Health professionals gather to discuss ways to improve patient safety, treatment effectiveness

SAN ANTONIO (Sept. 26, 2013) — A meeting today and Friday of health care professionals and students from across The University of Texas System will focus on ways to improve safety and treatment quality for patients.

Hundreds are expected to attend the fifth annual UT System Clinical Safety and Effectiveness Conference, “Building the Bridge: Public Policy and Public Health Effect Health Care Reform,” to be held at the Grand Hyatt San Antonio. A full conference agenda is available here.

The conference was organized by Jan Patterson, M.D., M.S., who serves as the UT System Executive Vice Chancellor’s Health Fellow for Clinical Effectiveness, in cooperation with the UT Clinical Safety & Effectiveness (CS&E) Steering Committee.

Dr. Patterson has led a clinical safety and effectiveness course for faculty at The University of Texas Health Science Center at San Antonio since 2008. A total of 183 faculty and staff completing 90 quality improvement projects have graduated from the course since its creation.

“We are building a critical mass of faculty members that are able to use quality improvement tools,” said Dr. Patterson, a professor of medicine specializing in infectious diseases in the School of Medicine of the Health Science Center.

The conference is designed, in part, to share results of quality improvement projects from the Health Science Center’s clinical safety and effectiveness students, as well as those from the other UT System health institutions.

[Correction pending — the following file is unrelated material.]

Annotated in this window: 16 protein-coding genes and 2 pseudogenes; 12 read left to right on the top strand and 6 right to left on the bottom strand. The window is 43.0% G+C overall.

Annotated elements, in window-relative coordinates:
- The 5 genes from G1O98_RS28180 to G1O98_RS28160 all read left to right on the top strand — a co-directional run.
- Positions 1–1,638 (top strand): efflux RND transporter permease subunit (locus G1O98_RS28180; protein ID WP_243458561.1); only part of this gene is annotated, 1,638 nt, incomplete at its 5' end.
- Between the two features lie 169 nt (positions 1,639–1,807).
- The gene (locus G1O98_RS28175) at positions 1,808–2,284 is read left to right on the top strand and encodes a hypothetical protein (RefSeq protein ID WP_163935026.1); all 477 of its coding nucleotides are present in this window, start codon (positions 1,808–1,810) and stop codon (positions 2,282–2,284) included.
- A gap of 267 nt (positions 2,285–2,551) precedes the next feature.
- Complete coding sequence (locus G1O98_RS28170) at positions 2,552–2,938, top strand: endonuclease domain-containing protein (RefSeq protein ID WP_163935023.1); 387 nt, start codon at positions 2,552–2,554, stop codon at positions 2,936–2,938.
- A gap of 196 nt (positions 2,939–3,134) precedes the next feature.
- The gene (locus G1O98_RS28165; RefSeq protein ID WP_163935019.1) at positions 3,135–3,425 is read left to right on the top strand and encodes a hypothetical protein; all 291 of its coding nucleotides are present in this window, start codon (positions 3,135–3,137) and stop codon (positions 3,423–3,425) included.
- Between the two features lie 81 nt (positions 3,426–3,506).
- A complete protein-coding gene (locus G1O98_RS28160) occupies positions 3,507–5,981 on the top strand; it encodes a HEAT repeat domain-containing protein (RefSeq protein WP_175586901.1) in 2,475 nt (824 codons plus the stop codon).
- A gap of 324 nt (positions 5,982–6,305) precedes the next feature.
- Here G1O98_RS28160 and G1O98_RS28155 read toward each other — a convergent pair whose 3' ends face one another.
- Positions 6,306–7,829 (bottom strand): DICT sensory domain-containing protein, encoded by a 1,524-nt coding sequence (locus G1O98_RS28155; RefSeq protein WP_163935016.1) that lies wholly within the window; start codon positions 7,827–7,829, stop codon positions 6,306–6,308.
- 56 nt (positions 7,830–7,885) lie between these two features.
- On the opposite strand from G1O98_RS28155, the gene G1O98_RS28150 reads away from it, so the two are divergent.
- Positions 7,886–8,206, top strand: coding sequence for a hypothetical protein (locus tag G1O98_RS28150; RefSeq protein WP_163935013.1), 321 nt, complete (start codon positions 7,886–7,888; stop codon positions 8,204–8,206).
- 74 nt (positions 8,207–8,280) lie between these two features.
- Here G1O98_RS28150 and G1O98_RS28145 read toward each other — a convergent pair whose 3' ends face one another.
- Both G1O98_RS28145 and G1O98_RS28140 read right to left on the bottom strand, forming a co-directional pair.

Thirty clinicians took the most recent clinical safety and effectiveness course at the Health Science Center. Over a five- to six-month period, they identified aspects of clinical care they would like to improve, collected data, designed an intervention and followed up on progress.

Projects to be highlighted at the conference include:

• An effort to prevent infections by multidrug-resistant organisms (MDROs) by improving environmental cleanliness. The intervention was tested in two wards, one surgical and one medical. An environmental cleanliness checklist was used over a three-month period. By the end, the rate of rooms ready for occupancy based on proper cleaning by visual inspection had tripled (2:15 p.m. today).

• A project that sought to increase efficiency at the UT Medicine San Antonio Pain Clinic. A pilot intervention conducted over six weeks introduced a revised intake form, a second vital signs station and walkie-talkies used to communicate room readiness and availability of patients and health care providers. As a result, wait times were reduced significantly (9:45 a.m. Friday).

• A project that attempted to decrease colorectal surgery infections through a multidisciplinary approach. A group of physicians, nurses and pharmacists reviewed care before, during and after surgery and instituted evidence-based interventions, such as prophylactic antibiotics, glucose control and preoperative bath and skin preparation. Their efforts cut the rate of surgical infections in half over three and a half years (11 a.m. Friday)

The conference also will feature three keynote speakers: Elizabeth McGlynn, Ph.D., director of the Kaiser Permanente Center for Effectiveness & Safety Research; Stephen Shortell, Ph.D., dean of the School of Public Health at the University of California, Berkeley; and Richard Shannon, M.D., professor of medicine at the University of Pennsylvania and chairman of the Department of Medicine of the University of Pennsylvania Health Systems.


The University of Texas Health Science Center at San Antonio, one of the country’s leading health sciences universities, ranks in the top 3 percent of all institutions worldwide receiving National Institutes of Health funding. The university’s schools of medicine, nursing, dentistry, health professions and graduate biomedical sciences have produced approximately 29,000 graduates. The $736 million operating budget supports eight campuses in San Antonio, Laredo, Harlingen and Edinburg. For more information on the many ways “We make lives better®,” visit

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